3 Deceptively Innocent Pieces of Data Your Kids Shouldn’t Share Online

Hopefully, when you talk to your kids about online safety, you talk about the importance of not revealing sensitive identifying information online, like their home address, the name of their school, or their phone number. But there are other types of information that may seem innocent to you and your kids, but can actually be very revealing. Take a look at some of the seemingly innocuous information that your kids shouldn’t share online.

Geotagged Photos or Their Current Location

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Teens should be careful not to reveal their current location online.

It’s common for kids to share selfies showing themselves out and about doing interesting things, or updates about what they’re doing during their day. But when your kids share geotagged photos of themselves at the mall or post a status update that they’re heading to a specific theater to see a new movie, they’re announcing to the world exactly where they are or where they’re going. Anyone who sees that information could use it to find your child.

Family Vacation Information

It’s natural that your child will want to share details of their exciting summer vacation with the family. But remind them that instead of sharing that information in real time, they may want to wait and post the pictures after you return home.

When your child shares their pictures of themselves or the rest of the family at the Grand Canyon or the Eiffel Tower, they aren’t just updating the world on their vacation exploits. They’re also letting anyone who’s interested know that your home is currently empty. Would-be robbers love to know which houses won’t have anyone at home.

Embarrassing Stories or Angry Rants

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Your kids’ social media posts shouldn’t embarrass them in front of future employers or college recruiters.

You’ve probably heard of adults being fired from their jobs after posting a picture or anecdote that embarrasses their employer. Whether it’s a picture of themselves acting goofy at a party or an angry diatribe about their supervisor at work, companies have wide latitude to fire employees whose actions online might tarnish the brand, even if it doesn’t happen during work hours or relate to the company at all.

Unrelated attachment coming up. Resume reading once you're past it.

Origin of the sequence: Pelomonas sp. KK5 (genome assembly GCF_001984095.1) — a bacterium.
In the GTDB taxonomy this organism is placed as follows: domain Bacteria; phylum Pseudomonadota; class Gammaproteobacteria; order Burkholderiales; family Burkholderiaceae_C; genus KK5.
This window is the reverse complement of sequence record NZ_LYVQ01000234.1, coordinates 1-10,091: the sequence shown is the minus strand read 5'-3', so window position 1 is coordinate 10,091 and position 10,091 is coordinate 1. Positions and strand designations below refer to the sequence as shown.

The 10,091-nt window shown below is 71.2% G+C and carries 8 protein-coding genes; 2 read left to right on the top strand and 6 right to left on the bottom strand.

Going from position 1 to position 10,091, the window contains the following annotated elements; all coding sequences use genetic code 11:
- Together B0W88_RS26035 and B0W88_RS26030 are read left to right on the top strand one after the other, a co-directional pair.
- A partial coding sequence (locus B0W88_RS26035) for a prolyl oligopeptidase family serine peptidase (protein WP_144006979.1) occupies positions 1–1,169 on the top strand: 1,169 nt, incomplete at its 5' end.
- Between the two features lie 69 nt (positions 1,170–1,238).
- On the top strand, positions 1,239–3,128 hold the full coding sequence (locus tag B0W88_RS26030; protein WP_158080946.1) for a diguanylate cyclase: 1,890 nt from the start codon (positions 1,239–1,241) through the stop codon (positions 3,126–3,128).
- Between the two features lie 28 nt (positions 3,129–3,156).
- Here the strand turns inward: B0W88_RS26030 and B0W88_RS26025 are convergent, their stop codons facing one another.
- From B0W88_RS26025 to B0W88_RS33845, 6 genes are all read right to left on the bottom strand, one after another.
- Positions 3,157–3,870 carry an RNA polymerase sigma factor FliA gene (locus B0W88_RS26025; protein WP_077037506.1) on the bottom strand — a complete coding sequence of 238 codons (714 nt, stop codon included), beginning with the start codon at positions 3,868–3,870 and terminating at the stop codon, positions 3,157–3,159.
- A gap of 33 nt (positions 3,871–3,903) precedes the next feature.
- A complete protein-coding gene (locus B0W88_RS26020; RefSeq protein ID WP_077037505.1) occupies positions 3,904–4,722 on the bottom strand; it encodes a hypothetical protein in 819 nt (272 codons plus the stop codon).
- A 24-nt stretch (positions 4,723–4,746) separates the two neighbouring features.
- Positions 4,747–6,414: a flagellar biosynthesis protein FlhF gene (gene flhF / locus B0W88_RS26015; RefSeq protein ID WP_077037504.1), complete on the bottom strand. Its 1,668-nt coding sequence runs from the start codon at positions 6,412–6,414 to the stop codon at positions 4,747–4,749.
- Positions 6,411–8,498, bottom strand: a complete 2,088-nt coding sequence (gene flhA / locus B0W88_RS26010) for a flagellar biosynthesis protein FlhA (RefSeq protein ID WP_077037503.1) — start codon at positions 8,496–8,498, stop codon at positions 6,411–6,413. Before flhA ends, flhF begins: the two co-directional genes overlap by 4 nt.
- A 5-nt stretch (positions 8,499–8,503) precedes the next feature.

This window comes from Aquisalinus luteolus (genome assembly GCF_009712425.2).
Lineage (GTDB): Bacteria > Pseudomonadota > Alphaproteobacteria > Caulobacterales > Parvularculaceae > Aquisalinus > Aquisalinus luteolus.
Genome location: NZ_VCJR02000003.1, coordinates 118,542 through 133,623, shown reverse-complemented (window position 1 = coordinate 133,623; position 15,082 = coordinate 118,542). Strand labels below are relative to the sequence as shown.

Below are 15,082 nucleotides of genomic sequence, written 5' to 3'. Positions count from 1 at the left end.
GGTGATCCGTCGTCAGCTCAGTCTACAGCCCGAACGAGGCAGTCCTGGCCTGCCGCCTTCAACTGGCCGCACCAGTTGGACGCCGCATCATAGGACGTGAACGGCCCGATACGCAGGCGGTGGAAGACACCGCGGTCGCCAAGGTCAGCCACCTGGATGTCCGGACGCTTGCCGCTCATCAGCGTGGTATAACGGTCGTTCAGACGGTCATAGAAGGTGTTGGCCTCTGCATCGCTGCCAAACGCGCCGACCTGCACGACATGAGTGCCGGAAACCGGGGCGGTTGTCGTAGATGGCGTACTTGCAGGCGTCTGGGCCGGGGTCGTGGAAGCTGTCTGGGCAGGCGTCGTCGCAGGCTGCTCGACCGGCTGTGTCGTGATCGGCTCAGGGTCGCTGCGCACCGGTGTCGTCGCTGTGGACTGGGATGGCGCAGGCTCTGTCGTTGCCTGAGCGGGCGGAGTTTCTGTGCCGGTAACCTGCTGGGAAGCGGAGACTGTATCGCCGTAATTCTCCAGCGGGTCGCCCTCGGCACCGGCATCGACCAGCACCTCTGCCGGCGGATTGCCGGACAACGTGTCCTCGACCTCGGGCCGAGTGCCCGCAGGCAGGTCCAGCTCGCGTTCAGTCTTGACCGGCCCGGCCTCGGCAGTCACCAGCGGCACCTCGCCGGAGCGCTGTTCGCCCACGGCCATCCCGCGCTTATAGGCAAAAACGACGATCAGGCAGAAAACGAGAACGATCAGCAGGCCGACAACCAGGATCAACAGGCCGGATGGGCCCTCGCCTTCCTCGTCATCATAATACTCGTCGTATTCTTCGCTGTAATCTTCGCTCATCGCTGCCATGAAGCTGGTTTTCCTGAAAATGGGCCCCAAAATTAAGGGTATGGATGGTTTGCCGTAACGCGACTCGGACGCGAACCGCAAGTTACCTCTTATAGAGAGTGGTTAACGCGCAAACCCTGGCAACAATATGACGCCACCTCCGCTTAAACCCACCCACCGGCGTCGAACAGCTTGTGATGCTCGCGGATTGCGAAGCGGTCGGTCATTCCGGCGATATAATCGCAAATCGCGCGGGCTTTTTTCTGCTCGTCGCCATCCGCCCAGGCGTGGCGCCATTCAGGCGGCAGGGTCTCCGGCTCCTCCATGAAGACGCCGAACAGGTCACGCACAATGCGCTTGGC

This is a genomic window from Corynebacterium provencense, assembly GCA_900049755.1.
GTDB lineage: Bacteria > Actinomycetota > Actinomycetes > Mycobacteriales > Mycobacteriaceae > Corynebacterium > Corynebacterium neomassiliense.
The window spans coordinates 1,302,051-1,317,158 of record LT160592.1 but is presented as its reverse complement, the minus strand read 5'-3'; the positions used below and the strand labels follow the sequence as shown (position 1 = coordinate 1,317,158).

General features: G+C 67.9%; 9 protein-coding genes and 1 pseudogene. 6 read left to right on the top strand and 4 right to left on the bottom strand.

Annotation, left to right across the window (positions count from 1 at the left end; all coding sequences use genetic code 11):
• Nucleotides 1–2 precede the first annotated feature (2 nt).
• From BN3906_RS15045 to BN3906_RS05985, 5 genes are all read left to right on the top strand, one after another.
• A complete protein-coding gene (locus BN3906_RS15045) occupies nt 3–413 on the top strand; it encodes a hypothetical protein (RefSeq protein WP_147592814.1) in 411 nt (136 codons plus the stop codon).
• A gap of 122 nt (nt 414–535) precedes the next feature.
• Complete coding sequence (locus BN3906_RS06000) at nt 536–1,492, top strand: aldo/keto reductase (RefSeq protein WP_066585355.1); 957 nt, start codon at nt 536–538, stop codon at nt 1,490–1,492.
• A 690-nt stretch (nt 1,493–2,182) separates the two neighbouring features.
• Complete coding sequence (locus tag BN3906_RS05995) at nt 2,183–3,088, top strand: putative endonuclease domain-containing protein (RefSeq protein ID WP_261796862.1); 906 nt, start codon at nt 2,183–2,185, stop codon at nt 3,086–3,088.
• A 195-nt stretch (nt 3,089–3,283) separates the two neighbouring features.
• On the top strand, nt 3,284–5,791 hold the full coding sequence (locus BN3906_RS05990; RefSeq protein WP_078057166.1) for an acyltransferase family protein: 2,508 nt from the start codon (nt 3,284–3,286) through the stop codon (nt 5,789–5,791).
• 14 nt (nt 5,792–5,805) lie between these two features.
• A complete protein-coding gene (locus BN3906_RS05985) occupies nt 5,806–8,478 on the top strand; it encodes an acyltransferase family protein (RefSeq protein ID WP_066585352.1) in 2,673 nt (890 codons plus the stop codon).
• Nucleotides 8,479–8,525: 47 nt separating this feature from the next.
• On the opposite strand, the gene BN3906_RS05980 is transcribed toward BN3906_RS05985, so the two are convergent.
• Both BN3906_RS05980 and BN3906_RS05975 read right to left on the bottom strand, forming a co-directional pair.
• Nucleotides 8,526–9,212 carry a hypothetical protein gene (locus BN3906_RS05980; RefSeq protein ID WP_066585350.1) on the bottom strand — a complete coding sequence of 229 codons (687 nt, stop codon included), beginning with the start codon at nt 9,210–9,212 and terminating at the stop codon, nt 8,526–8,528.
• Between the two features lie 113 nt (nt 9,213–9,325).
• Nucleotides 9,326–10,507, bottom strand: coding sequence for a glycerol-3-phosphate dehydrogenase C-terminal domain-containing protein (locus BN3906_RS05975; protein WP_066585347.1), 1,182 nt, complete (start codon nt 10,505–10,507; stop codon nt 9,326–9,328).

You may think that these stories don’t have much to do with your child. After all, they probably aren’t depending on a job to pay their rent, if they have a job at all. But sooner or later, your child is going to start applying for both jobs and colleges. Not only do employers sometimes make firing decisions based on social media posts, both employers and college recruiters often check social media posts before deciding to accept a new hire or new student. If your high school student posts an angry rant about their teacher, it could come back to haunt them when they don’t get into their preferred college.

It’s not enough to just delete these posts later, either. You never know who may have taken a screenshot before the post came down, and you never know exactly what might go viral for some reason. Encourage your child to keep a journal to chronicle their feelings and their funny-but-potentially-embarrassing anecdotes, and to keep their social media posts less controversial.

It’s easy for kids to forget just what kinds of posts might be problematic, which is why parents need to help by keeping an eye on their kids’ timelines. Parental monitoring software can help you catch potentially dangerous posts before things can get out of hand. To find out more about how parental monitoring software works, get our free trial.